Semolina-crust pain de mie

This Saturday I had the urge to spend all day in the kitchen and there is no better way of achieving this than embarking on one of Dan Lepard‘s more involved and elaborate recipes. This loaf takes the best part of a day to create and requires the making of two separate doughs – one for the inside and one for the crust.

Semolina-crust pain de mie

Preparation time: all day
Cooking time:
40 – 45 minutes
Skill level: medium/tricky
Makes: 2 loaves


For the loaf:

  • plain white flour – 250g
  • strong white flour – 325g
  • fast action yeast – 1 sachet
  • warm milk (20C) – 250ml
  • cold milk – 100ml
  • caster sugar – 1 ½ tbsp
  • unsalted butter – 40g
  • fine sea salt – 10g

For the crust:

  • semolina – 300g
  • warm water – 300ml
  • fast action yeast – 1 sachet
  • sunflower oil – 40ml
  • caster sugar – 40g

In a large bowl, mix together the yeast and warm milk until the yeast has dissolved. Stir in the plain flour, cover with cling film and set aside in a warm place for two hours. At this stage the sponge should have risen by at least a third and have lots of bubbles.

Next add the strong flour, cold milk, sugar and salt and mix to a dough. Rub in the butter with your fingertips.

Turn out onto a floured surface and knead for 10 minutes.

Return to the bowl, cover with cling film and set aside in a warm place for 45 minutes to an hour.

Semolina-crust pain de mie

Meanwhile, make the crust by mixing together the warm water and yeast in a large bowl and then adding all the other ingredients to form a smooth batter.

Cover and set aside for 2 – 2½ hours.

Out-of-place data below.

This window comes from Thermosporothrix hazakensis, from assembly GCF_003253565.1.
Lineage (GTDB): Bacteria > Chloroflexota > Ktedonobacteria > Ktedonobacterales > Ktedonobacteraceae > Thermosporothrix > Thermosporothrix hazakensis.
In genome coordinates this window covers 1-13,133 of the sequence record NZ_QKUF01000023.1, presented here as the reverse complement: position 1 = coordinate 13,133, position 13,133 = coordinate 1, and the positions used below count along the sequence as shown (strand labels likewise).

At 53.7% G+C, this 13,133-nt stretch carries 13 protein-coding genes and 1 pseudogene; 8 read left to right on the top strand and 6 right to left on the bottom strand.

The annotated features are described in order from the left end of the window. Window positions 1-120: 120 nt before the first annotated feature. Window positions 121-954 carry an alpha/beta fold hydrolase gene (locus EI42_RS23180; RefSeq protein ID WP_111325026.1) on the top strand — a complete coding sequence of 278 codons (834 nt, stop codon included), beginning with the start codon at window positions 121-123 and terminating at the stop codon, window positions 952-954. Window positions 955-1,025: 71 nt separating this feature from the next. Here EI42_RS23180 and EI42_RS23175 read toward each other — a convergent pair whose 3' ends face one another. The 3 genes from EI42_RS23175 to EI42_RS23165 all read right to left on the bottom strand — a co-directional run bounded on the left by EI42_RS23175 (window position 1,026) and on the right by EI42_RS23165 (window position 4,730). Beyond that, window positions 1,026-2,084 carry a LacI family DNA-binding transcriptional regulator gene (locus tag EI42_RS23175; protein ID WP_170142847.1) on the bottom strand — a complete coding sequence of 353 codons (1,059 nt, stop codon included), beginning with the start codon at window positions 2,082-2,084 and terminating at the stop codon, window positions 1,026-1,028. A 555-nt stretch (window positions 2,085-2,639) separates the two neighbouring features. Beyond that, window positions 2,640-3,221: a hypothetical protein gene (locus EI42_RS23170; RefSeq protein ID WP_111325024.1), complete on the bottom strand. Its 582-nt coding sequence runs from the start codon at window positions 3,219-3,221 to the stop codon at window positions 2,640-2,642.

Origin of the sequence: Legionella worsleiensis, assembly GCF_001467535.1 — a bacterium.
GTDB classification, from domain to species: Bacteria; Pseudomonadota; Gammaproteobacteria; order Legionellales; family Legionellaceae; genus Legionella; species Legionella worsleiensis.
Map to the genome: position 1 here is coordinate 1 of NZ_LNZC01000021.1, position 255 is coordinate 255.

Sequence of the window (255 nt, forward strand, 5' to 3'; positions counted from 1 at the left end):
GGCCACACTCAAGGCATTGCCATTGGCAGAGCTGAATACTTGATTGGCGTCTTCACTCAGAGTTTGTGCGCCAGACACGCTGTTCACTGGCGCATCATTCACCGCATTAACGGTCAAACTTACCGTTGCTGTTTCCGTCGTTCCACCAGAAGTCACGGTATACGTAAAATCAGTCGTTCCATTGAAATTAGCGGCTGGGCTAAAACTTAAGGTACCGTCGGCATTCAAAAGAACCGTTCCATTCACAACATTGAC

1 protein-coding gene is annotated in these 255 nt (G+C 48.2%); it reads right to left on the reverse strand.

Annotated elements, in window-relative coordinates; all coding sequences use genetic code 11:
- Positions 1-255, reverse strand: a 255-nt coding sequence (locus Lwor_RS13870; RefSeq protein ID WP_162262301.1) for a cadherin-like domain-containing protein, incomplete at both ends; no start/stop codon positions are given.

Divide the dough into two and form each piece into a batton. Place 10cm apart on a baking tray lined with non-stick baking parchment. Cover loosely with cling film and place somewhere warm for 1½ – 2 hours, or until doubled in size.

Preheat the oven to 200C (gas 6).

Uncover the loaves and prick at three points along the centre with a skewer to release any trapped gas. Next spread the semolina crust batter evenly over the loaves with your hands.

Bake in the centre of the oven for 15 minutes, lower the temperature to 175C and bake for a further 25-30 minutes, or until the surface has cracked. The loaves should sound hallow when tapped on the base.

Leave to cool on a rack.

Trim off any excess crust from the bottom edge using scissors.

Verdict: A sweet soft loaf with a crisp golden crust.

Drink: After baking, went for a stroll to ‘The Crown‘ on Victoria Park. An excellent (gastro) pub with good beers and ales, scandalously expensive crisps and a trendy (without being toss) cow print interior. A new drinking hole to add to our list of decent East End boozers.

Entertainment: The entire Saturday’s output of 6music.

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